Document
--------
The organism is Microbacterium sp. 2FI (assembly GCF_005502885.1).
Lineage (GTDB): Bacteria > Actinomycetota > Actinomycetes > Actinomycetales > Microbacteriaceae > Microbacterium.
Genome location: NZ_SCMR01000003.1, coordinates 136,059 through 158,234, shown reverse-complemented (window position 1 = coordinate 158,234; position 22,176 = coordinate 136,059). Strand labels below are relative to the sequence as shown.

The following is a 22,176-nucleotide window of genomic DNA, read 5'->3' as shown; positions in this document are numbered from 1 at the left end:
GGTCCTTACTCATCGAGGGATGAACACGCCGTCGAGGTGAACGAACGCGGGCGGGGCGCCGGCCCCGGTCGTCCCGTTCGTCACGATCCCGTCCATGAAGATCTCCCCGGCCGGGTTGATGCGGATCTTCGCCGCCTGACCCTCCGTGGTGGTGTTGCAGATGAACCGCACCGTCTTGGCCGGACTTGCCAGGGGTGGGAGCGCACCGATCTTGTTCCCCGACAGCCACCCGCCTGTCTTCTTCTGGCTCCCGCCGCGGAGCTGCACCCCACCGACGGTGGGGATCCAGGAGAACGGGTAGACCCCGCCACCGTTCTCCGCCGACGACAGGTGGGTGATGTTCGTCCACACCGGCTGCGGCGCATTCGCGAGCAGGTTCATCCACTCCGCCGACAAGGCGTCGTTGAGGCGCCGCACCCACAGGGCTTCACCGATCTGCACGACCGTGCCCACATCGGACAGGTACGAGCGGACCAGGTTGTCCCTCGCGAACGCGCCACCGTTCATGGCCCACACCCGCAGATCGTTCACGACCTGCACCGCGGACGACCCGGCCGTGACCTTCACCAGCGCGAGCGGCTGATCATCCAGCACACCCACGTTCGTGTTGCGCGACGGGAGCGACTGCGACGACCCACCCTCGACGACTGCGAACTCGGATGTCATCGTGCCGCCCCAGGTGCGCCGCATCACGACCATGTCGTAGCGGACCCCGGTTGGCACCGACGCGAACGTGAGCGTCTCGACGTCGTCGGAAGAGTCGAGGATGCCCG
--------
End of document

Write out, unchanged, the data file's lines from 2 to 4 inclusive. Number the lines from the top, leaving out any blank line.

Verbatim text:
Lineage (GTDB): Bacteria > Actinomycetota > Actinomycetes > Actinomycetales > Microbacteriaceae > Microbacterium.
Genome location: NZ_SCMR01000003.1, coordinates 136,059 through 158,234, shown reverse-complemented (window position 1 = coordinate 158,234; position 22,176 = coordinate 136,059). Strand labels below are relative to the sequence as shown.

The following is a 22,176-nucleotide window of genomic DNA, read 5'->3' as shown; positions in this document are numbered from 1 at the left end: